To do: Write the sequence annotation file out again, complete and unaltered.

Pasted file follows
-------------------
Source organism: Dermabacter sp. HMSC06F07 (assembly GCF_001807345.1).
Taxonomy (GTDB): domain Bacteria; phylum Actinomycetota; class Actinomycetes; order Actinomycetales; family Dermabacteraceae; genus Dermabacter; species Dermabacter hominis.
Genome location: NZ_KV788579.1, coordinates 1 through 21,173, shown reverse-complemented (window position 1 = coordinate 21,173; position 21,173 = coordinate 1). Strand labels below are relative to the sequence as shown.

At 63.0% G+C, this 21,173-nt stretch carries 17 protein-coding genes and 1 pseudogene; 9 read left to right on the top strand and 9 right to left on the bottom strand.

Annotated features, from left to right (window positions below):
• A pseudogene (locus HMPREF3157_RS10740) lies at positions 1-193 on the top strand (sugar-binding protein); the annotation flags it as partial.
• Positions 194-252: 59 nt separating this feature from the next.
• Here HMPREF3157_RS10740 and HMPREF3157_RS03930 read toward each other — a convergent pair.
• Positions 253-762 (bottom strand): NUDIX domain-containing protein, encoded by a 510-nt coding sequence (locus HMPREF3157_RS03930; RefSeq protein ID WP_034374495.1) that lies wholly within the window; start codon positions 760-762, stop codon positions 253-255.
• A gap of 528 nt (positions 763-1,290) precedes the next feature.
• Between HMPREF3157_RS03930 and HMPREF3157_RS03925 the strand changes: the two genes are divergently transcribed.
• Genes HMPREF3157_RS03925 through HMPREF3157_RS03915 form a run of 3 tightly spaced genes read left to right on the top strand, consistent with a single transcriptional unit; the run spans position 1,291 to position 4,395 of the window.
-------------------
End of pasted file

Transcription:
Source organism: Dermabacter sp. HMSC06F07 (assembly GCF_001807345.1).
Taxonomy (GTDB): domain Bacteria; phylum Actinomycetota; class Actinomycetes; order Actinomycetales; family Dermabacteraceae; genus Dermabacter; species Dermabacter hominis.
Genome location: NZ_KV788579.1, coordinates 1 through 21,173, shown reverse-complemented (window position 1 = coordinate 21,173; position 21,173 = coordinate 1). Strand labels below are relative to the sequence as shown.

At 63.0% G+C, this 21,173-nt stretch carries 17 protein-coding genes and 1 pseudogene; 9 read left to right on the top strand and 9 right to left on the bottom strand.

Annotated features, from left to right (window positions below):
• A pseudogene (locus HMPREF3157_RS10740) lies at positions 1-193 on the top strand (sugar-binding protein); the annotation flags it as partial.
• Positions 194-252: 59 nt separating this feature from the next.
• Here HMPREF3157_RS10740 and HMPREF3157_RS03930 read toward each other — a convergent pair.
• Positions 253-762 (bottom strand): NUDIX domain-containing protein, encoded by a 510-nt coding sequence (locus HMPREF3157_RS03930; RefSeq protein ID WP_034374495.1) that lies wholly within the window; start codon positions 760-762, stop codon positions 253-255.
• A gap of 528 nt (positions 763-1,290) precedes the next feature.
• Between HMPREF3157_RS03930 and HMPREF3157_RS03925 the strand changes: the two genes are divergently transcribed.
• Genes HMPREF3157_RS03925 through HMPREF3157_RS03915 form a run of 3 tightly spaced genes read left to right on the top strand, consistent with a single transcriptional unit; the run spans position 1,291 to position 4,395 of the window.